• 35.
    Nilsson, Lena
    et al.
    University of Skövde, School of Life Sciences.
    Thorsell, Tina
    Department of Obstetrics and Gynecology, Skaraborg Hospital Skövde, Sweden.
    Hertfelt Wahn, Elisabeth
    University of Skövde, School of Life Sciences.
    Ekström, Anette
    University of Skövde, School of Life Sciences.
    Factors influencing positive birth experiences of first-time mothers2013In: Nursing Research and Practice, ISSN 2090-1429, E-ISSN 2090-1437, Vol. 2013, article id 349124Article in journal (Refereed)
    Abstract [en]

    Objectives. The objective of this study was to describe first-time mothers’ experiences and reflections of their first birth. Study Design. This study is a part of a larger study which was carried out in southwestern Sweden in 2008. A qualitative method with content analysis was chosen for this study. The unit of data was 14 written narratives from the first-time mothers. Results. The theme “To be empowered increases first-time mothers’ chances for a positive birth experience” crossed over into all the three categories: “To trust the body and to face the pain,” “Interaction between body and mind in giving birth,” and “Consistency of support.” Conclusion. In order to feel confident in their first childbirth, the women wanted to be confirmed and seen as unique individuals by the professionals and their partner. If professionals responded to the individual woman’s needs of support, the woman more often had a positive birth experience, even if the birth was protracted or with medical complications.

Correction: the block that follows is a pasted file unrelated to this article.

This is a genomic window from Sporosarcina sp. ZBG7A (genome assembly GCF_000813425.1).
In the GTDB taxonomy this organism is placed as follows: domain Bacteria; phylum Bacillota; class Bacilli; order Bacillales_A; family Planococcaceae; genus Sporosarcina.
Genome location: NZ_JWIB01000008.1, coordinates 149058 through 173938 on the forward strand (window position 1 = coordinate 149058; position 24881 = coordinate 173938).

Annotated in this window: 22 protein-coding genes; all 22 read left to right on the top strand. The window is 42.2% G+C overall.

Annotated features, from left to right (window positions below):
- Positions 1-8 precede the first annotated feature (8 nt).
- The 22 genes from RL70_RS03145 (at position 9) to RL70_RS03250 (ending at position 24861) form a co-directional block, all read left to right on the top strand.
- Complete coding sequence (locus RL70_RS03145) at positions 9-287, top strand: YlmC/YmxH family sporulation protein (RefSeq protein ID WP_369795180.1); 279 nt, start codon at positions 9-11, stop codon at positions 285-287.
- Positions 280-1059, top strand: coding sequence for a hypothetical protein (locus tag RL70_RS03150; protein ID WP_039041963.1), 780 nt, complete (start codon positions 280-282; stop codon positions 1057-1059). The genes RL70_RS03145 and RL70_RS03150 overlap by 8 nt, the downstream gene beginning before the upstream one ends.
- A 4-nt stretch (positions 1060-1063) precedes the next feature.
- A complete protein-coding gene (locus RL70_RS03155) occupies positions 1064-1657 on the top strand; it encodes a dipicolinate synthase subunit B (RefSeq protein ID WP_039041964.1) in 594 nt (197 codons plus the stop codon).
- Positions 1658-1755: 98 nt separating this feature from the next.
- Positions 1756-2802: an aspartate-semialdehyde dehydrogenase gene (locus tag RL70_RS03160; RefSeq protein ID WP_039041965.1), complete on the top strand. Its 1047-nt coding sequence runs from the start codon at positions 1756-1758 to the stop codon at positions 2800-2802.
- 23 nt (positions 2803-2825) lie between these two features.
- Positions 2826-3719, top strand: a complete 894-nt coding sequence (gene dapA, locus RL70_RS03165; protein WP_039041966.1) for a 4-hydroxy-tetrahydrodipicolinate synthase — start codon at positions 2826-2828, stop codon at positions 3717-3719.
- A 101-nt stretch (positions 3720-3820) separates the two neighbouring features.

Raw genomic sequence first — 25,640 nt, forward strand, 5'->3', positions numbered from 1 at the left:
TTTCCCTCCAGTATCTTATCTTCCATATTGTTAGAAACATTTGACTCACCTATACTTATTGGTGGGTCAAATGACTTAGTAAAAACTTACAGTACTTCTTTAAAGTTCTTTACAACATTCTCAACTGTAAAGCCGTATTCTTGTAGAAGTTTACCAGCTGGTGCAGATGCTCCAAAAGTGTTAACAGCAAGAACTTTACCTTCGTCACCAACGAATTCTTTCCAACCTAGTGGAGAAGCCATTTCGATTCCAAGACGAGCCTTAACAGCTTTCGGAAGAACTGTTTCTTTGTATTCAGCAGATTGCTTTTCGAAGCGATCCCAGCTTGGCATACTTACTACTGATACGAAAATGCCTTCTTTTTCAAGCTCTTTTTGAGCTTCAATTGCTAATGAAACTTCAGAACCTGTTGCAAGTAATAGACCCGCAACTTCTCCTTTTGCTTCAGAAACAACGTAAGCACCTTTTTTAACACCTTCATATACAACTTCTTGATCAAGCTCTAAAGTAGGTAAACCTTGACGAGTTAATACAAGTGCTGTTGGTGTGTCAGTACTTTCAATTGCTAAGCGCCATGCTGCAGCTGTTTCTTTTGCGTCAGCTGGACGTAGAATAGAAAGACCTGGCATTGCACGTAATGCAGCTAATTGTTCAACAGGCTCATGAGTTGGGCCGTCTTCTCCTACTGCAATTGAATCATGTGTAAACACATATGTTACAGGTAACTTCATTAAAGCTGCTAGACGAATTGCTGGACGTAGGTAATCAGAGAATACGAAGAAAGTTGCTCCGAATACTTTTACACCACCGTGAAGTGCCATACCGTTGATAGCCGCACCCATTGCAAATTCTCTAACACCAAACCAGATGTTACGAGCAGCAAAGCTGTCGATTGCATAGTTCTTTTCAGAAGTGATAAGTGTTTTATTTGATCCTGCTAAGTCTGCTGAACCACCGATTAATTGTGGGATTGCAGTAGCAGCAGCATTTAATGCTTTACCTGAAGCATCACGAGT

• 36.
    Nilsson, Lena
    et al.
    University of Skövde, School of Life Sciences.
    Thorsell, Tina
    Department of Obstetrics and Gynecology, Skaraborg Hospital, SE 541 85, Kärnsjukhuset, Skövde, Sweden.
    Zandren Hammar, Petra
    University of Skövde, School of Life Sciences.
    Pethrus, Kristina
    Department of Obstetrics and Gynecology, Skaraborg Hospital, SE 541 85, Kärnsjukhuset, Skövde, Sweden.
    Ekström, Anette
    University of Skövde, School of Life Sciences.